Volume 43, Issue 5 (September 1998)
Differences in Criminal Activity Between Heroin Abusers and Subjects Without Psychiatric Disorders—Analysis of 578 Detainees in Bilbao, Spain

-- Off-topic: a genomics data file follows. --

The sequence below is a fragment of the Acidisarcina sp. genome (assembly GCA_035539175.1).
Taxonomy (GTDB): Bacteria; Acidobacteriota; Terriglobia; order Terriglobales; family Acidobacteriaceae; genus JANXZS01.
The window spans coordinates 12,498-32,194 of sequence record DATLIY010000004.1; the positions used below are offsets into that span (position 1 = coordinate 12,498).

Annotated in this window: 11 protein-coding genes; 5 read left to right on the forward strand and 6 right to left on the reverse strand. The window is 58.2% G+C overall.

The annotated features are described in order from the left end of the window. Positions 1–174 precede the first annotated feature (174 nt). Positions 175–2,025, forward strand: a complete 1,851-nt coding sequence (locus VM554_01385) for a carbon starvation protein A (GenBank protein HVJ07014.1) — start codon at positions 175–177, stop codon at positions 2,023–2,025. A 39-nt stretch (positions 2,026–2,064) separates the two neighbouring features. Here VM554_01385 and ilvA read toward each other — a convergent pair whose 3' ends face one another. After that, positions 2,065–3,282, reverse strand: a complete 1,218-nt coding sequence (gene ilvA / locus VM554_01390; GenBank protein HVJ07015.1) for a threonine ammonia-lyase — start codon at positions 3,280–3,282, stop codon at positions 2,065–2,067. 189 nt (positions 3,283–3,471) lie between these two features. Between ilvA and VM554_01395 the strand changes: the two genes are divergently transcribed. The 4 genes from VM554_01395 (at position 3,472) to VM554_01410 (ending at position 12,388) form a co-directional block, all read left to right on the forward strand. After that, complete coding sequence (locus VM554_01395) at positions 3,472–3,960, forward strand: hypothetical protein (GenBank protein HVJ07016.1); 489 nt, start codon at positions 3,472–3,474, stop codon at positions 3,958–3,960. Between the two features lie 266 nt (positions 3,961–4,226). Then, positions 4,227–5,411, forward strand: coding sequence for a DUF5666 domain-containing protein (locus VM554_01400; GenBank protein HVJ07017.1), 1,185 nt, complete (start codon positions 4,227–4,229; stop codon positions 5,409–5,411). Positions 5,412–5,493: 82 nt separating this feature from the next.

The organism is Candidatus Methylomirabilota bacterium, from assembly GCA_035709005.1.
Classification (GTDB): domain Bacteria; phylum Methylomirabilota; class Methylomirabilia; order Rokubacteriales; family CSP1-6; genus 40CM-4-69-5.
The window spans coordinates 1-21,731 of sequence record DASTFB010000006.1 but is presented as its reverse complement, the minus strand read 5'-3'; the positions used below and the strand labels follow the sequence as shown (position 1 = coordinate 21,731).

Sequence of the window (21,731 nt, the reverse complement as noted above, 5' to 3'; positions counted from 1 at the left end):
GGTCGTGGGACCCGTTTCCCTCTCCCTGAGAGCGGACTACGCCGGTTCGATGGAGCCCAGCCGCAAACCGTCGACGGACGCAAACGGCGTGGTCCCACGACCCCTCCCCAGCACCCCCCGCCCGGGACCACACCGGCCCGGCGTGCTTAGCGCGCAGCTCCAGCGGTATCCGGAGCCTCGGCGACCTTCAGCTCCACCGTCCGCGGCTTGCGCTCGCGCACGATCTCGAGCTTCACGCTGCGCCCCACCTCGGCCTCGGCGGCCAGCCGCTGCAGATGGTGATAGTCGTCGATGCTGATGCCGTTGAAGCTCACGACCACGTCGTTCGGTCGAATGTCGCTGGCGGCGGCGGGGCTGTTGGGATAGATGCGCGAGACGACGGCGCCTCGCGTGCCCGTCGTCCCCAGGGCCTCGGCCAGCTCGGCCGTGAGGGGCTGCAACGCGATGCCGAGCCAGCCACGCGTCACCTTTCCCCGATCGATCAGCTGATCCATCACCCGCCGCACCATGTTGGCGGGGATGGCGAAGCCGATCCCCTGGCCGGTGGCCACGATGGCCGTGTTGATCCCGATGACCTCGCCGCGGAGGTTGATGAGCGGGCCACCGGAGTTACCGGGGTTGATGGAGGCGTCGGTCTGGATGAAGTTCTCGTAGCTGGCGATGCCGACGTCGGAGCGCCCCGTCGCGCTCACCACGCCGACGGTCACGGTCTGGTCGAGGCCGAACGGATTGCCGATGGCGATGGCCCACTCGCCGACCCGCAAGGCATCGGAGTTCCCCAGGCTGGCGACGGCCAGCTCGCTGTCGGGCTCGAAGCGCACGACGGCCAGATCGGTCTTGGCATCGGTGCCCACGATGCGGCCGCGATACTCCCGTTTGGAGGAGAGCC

The association between drug abuse and criminal activity has been deeply established, but the nature of this relationship is controversial. The incidence and types of criminal activity were analyzed in 837 arrests of 578 subjects who were also interviewed for psychiatric diagnosis and evaluation of criminal responsibility. There was a significant prevalence of heroin abuse/dependence (50.5 %) in the sample. Another 124 subjects (21.5 %) in whom no psychiatric disorder could be observed were considered as the control group. Heroin abusers were younger (26 years, SD 5.9) than controls (29 years, SD 11.2) and showed some different ethnic characteristics. Heroin abuse/dependence was the most important risk factor (O.R. = 10.15) for criminal recidivism. Females were more related to nonviolent criminal activity than males. There was a higher incidence of offenses against property among heroin abusers (burglary 57.8%; robbery 19.5%) than in the control group (burglary 15.3% robbery 4.8%). In contrast, aggression or resistance to police authorities and nonfatal offenses against persons were more frequent among controls (12% and 13.7%, respectively) than among heroin abusers (3.7% and 3%, respectively). The results of this study confirm the hypothesis of a relationship between criminal activity and heroin abuse/dependence, probably based on financial needs. However, the association seems not to be a single and direct cause-effect relationship, as other factors show influence on the criminal activity.